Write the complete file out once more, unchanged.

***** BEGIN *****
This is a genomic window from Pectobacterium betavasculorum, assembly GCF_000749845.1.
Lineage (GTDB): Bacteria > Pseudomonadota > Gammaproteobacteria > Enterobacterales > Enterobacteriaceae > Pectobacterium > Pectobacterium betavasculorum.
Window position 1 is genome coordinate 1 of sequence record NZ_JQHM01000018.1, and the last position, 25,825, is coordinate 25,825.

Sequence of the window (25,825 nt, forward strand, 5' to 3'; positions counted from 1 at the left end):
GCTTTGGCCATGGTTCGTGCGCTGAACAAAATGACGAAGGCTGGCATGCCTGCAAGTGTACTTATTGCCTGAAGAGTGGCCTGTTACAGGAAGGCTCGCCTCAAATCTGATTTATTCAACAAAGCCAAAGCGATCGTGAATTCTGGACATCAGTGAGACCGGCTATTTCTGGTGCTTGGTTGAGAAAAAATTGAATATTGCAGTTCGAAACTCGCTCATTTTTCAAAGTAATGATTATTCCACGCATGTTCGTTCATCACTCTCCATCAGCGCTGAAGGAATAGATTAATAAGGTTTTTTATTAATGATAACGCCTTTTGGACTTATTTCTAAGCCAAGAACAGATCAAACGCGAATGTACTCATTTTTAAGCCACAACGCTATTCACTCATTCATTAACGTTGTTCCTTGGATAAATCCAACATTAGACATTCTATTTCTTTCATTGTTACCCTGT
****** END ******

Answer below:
This is a genomic window from Pectobacterium betavasculorum, assembly GCF_000749845.1.
Lineage (GTDB): Bacteria > Pseudomonadota > Gammaproteobacteria > Enterobacterales > Enterobacteriaceae > Pectobacterium > Pectobacterium betavasculorum.
Window position 1 is genome coordinate 1 of sequence record NZ_JQHM01000018.1, and the last position, 25,825, is coordinate 25,825.

Sequence of the window (25,825 nt, forward strand, 5' to 3'; positions counted from 1 at the left end):
GCTTTGGCCATGGTTCGTGCGCTGAACAAAATGACGAAGGCTGGCATGCCTGCAAGTGTACTTATTGCCTGAAGAGTGGCCTGTTACAGGAAGGCTCGCCTCAAATCTGATTTATTCAACAAAGCCAAAGCGATCGTGAATTCTGGACATCAGTGAGACCGGCTATTTCTGGTGCTTGGTTGAGAAAAAATTGAATATTGCAGTTCGAAACTCGCTCATTTTTCAAAGTAATGATTATTCCACGCATGTTCGTTCATCACTCTCCATCAGCGCTGAAGGAATAGATTAATAAGGTTTTTTATTAATGATAACGCCTTTTGGACTTATTTCTAAGCCAAGAACAGATCAAACGCGAATGTACTCATTTTTAAGCCACAACGCTATTCACTCATTCATTAACGTTGTTCCTTGGATAAATCCAACATTAGACATTCTATTTCTTTCATTGTTACCCTGT